I bought the original Intel based Mac Pro back in January of 2007. It had two dual-core Xeon 2.66 Ghz processors (four processors total). I think it came with 3GB of memory and I added an additional 4GBs for a total of 7GB. About a year ago I added the ATI Radeon HD 4870 graphics card to my system. The Geekbench scores for this system were around 5000, respectable, but many of the iMac and MacBook Pros that are being sold have Geekbench scores over 10,000.
I am a photographer so most of my heavy lifting is done with tools like Adobe Lightroom, Apple Aperture, and Photoshop CS5. I use CS5 plugins like Nik Color Efex Pro and Portrait Professional. Most of these tools take advantage of the GPU so the ATI Radeon HD 4870 gave me a good boost. But there were times with Aperture, exporting from Lightroom, and running some of the CS5 plugins that my system got a little sluggish.
So last summer I had to decide to buy a new Mac or upgrade my 2006 Mac Pro. The future for Macs is definitely going towards buying high powered laptops with an SSD (solid state drive) and using Thunderbolt devices for access to your high speed drives and monitor. The problem in the summer of 2011 was that there were few Thunderbolt peripherals available, and you knew that the current, heavy MacBook Pros were going to go the way of the MacBook Airs. I really use the internal drives of my Mac Pro and didn't want to give them up, and someday Thunderbolt drives will be my answer. So I looked into the current Mac Pros, they are fast, but they currently don't support Thunderbolt.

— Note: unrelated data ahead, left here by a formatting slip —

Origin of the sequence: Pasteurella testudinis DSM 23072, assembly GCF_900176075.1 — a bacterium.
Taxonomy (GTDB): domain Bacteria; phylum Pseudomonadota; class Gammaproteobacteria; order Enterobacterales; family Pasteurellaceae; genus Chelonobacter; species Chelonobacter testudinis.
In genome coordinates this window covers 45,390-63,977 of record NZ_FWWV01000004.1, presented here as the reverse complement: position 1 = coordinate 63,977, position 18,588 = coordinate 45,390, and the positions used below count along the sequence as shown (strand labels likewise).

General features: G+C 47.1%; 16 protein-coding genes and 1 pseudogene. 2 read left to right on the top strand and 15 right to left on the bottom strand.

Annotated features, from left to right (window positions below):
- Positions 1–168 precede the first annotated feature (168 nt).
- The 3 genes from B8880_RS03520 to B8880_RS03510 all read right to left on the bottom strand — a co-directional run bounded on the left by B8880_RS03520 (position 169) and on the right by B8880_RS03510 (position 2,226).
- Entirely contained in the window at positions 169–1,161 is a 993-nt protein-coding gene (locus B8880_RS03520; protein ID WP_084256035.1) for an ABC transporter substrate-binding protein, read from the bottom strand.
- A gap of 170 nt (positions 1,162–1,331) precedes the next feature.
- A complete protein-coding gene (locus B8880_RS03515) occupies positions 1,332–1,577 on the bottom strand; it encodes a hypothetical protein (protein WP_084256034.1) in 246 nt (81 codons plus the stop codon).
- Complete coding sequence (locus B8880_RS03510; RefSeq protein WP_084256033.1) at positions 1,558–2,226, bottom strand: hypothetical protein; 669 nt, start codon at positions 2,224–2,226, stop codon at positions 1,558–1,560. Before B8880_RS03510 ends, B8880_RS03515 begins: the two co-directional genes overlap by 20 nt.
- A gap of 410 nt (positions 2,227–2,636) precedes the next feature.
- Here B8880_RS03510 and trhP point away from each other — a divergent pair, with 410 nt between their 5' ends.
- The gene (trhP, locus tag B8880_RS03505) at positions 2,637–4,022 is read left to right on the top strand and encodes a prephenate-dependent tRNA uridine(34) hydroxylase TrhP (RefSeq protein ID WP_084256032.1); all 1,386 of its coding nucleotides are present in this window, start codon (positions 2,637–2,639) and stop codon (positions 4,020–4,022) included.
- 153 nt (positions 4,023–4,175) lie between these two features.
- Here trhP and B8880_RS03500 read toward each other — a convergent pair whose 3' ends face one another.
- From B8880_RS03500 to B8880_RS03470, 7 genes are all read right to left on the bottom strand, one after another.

Given that we are in a period of transition with Apple Mac products, I decided to extend the life of my current 2006 vintage Mac Pro.
I replaced my original 256GB main hard drive with an 256GB SSD (Crucial Technology $372). I added 4GB ($108) to my memory taking me up to 11GB. And I swapped my two dual-core Xeon processors for two quad-core Xeon processors ($200 on ebay), giving me an eight core machine.
My Geekbench score went from 5000 to over 10,000. I spent $680 and I got a machine that was current in terms of performance vs. spending what would have been over $3,000 to get a new Mac with an SSD card and 11GB of memory. The new machines have faster cores, so applications that only run on a single core aren't as fast on my machine as they would be on a new Sandy Bridge Intel CPU. But for most things my performance is much better.
After I did this upgrade and things were working well, I got greedy. I decided to add a USB 3.0 card to my Mac Pro last November. The only card I could find that claimed to work on a Mac Pro the was CalDigit SuperSpeed PCI Express Card. My system has crashed more times in the last two months than in the prior five years. I suspected the CalDigit card, so I removed it two weeks ago. Guess what ... no crashes since. You have to install a USB 3.0 driver from CalDigit to make this card work because the operating system, Mac OS X Lion, doesn't support USB 3.0. It seems to be that this driver doesn't play well and causes the system to crash.
CONCLUSION: For $680 I have extended the life of my Mac Pro for probably at least two years ... well worth the money.